Your iphone six is long-dead, lustered black and
dripping from the ink in your pocket. Like a good
Christian, you blame yourself—not the capless
Uni-Ball Jetstream, gutted and sprayed against your
right thigh, seeping like a busted vein. It hits you.
Waiting for the uptown bus, you only made it half-
way through “16 Pictures of Animals Holding Hands,”
and worse, your pen was brand new. Everything hurts,
so you cope with “nevers.” It will never draw a perfect
circle. It will never start a revolution. It will never sit
desk-topped, longing and listening as you type. It will
never want be held. If mama’s calls could get through,
she’d whisper, “God is strong, but he can’t clasp your
hands or stoop your shoulders or raise you without your
own wind. Most importantly, he can’t afford your god
damned dry-cleaning. Junior, are you listening to me?
He can’t protect you from yourself.” You think, well,
if god made those pockets, he made them no better
than baptismal fonts, waiting how Noah waited—eyes
up, wet-stretched, begging to be felt or flooded or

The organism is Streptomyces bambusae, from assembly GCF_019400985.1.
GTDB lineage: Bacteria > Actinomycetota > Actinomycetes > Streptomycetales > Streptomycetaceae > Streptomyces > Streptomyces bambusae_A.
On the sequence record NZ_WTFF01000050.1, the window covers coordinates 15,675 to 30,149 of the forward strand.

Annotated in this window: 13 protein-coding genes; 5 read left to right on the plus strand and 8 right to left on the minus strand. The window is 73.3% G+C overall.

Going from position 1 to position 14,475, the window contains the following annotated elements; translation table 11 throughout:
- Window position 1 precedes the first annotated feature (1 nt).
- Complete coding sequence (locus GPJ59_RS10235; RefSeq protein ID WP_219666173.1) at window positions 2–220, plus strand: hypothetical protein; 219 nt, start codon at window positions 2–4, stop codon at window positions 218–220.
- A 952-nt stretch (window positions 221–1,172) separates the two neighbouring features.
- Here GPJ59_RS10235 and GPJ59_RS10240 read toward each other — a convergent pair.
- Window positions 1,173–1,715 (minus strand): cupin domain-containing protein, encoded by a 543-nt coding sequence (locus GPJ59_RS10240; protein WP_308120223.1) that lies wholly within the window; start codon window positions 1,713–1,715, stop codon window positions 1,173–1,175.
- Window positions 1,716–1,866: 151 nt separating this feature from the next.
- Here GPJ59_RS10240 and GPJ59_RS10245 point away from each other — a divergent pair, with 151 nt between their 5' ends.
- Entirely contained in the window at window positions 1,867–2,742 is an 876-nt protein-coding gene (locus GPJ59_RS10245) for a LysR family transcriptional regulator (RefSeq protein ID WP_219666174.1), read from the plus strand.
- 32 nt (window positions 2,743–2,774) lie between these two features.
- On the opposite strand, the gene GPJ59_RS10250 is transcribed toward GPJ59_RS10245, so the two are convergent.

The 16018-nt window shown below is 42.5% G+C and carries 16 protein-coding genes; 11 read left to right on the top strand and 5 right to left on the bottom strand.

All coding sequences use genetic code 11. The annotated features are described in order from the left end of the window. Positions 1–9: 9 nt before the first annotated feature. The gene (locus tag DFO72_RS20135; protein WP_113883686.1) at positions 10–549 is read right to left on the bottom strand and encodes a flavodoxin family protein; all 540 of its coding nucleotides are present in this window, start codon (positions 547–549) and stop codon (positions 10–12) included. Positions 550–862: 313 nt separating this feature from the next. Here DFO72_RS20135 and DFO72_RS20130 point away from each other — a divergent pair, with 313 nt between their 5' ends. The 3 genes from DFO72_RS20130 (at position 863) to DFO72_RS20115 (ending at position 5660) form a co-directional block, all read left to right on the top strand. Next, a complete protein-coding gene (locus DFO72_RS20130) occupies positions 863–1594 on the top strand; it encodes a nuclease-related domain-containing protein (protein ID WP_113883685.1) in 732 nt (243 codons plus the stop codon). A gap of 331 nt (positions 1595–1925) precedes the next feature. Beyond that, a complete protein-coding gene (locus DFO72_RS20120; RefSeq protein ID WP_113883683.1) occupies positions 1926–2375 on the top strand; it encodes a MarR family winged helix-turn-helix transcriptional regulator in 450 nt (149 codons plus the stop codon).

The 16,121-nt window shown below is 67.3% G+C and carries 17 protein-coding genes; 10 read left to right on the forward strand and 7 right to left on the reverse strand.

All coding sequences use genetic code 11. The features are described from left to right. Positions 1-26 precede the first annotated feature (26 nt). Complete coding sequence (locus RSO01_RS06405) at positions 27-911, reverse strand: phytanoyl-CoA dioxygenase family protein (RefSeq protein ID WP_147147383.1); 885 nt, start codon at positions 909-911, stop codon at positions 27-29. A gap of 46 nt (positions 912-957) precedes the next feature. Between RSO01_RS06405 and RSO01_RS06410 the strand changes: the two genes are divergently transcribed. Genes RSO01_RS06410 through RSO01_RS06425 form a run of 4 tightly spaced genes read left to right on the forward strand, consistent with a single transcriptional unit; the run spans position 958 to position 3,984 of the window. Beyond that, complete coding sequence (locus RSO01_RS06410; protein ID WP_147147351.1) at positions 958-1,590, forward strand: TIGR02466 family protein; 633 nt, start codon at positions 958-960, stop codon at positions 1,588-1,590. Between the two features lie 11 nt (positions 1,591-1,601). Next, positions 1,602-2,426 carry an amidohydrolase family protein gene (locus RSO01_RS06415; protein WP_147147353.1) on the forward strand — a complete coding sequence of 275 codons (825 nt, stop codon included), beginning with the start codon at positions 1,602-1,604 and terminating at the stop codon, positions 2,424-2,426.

forgiven for holding only what could be carried: a
rusted key ring, uncounted rosary beads, bodega
receipts for rolling cigarettes, and hands. Your iphone six
just sat there, quieter than psalms, waiting with you for
the uptown bus. You think, at least you have the traffic,
the gypsy cabs and barreling busses and bike horns
all droning to a Harlem beat. You watch each set of steel
and wheels find different ways to move together,
tempting in cold stares, spaced like fingers, speeding
and stretching nerve endings for the chance to almost
halt or hold still.
Albert Thomas is a poet living San Francisco, CA. He is an alum of Yale University, where he studied Political Science and African-American literature and poetry. Albert’s poems have appeared in Rogue Agent Journal, Gravel, Podium, and Radius. He recently received a nomination for the 2016 Pushcart Prize.